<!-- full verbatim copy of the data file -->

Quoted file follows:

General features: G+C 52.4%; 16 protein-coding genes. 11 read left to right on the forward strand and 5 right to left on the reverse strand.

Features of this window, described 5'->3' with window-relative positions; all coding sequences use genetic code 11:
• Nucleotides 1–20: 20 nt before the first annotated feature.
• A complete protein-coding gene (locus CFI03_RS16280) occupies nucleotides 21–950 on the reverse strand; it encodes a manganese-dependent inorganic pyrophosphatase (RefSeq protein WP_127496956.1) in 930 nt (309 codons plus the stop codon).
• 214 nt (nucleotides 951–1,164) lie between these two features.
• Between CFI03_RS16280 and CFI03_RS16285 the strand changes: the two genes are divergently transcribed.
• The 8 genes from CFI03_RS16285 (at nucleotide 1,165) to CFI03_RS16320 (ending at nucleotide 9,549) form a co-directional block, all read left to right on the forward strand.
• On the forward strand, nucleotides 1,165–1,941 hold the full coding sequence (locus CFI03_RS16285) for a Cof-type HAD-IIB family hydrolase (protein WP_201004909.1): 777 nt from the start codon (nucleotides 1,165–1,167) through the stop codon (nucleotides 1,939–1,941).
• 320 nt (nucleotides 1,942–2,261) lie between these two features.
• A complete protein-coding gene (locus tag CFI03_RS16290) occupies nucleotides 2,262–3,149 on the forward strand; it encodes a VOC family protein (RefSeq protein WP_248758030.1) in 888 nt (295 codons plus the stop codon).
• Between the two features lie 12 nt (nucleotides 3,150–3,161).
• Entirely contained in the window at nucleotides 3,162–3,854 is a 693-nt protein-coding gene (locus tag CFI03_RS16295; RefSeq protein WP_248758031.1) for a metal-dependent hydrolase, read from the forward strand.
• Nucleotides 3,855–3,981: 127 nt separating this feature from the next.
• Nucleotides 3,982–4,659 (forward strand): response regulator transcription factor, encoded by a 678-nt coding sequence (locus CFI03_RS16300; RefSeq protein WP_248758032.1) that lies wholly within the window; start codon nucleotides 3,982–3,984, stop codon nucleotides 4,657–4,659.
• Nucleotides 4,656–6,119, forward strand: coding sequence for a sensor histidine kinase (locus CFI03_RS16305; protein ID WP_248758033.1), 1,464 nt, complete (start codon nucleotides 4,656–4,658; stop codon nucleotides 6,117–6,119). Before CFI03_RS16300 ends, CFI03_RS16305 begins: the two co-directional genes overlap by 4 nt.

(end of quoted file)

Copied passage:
General features: G+C 52.4%; 16 protein-coding genes. 11 read left to right on the forward strand and 5 right to left on the reverse strand.

Features of this window, described 5'->3' with window-relative positions; all coding sequences use genetic code 11:
• Nucleotides 1–20: 20 nt before the first annotated feature.
• A complete protein-coding gene (locus CFI03_RS16280) occupies nucleotides 21–950 on the reverse strand; it encodes a manganese-dependent inorganic pyrophosphatase (RefSeq protein WP_127496956.1) in 930 nt (309 codons plus the stop codon).
• 214 nt (nucleotides 951–1,164) lie between these two features.
• Between CFI03_RS16280 and CFI03_RS16285 the strand changes: the two genes are divergently transcribed.
• The 8 genes from CFI03_RS16285 (at nucleotide 1,165) to CFI03_RS16320 (ending at nucleotide 9,549) form a co-directional block, all read left to right on the forward strand.
• On the forward strand, nucleotides 1,165–1,941 hold the full coding sequence (locus CFI03_RS16285) for a Cof-type HAD-IIB family hydrolase (protein WP_201004909.1): 777 nt from the start codon (nucleotides 1,165–1,167) through the stop codon (nucleotides 1,939–1,941).
• 320 nt (nucleotides 1,942–2,261) lie between these two features.
• A complete protein-coding gene (locus tag CFI03_RS16290) occupies nucleotides 2,262–3,149 on the forward strand; it encodes a VOC family protein (RefSeq protein WP_248758030.1) in 888 nt (295 codons plus the stop codon).
• Between the two features lie 12 nt (nucleotides 3,150–3,161).
• Entirely contained in the window at nucleotides 3,162–3,854 is a 693-nt protein-coding gene (locus tag CFI03_RS16295; RefSeq protein WP_248758031.1) for a metal-dependent hydrolase, read from the forward strand.
• Nucleotides 3,855–3,981: 127 nt separating this feature from the next.
• Nucleotides 3,982–4,659 (forward strand): response regulator transcription factor, encoded by a 678-nt coding sequence (locus CFI03_RS16300; RefSeq protein WP_248758032.1) that lies wholly within the window; start codon nucleotides 3,982–3,984, stop codon nucleotides 4,657–4,659.
• Nucleotides 4,656–6,119, forward strand: coding sequence for a sensor histidine kinase (locus CFI03_RS16305; protein ID WP_248758033.1), 1,464 nt, complete (start codon nucleotides 4,656–4,658; stop codon nucleotides 6,117–6,119). Before CFI03_RS16300 ends, CFI03_RS16305 begins: the two co-directional genes overlap by 4 nt.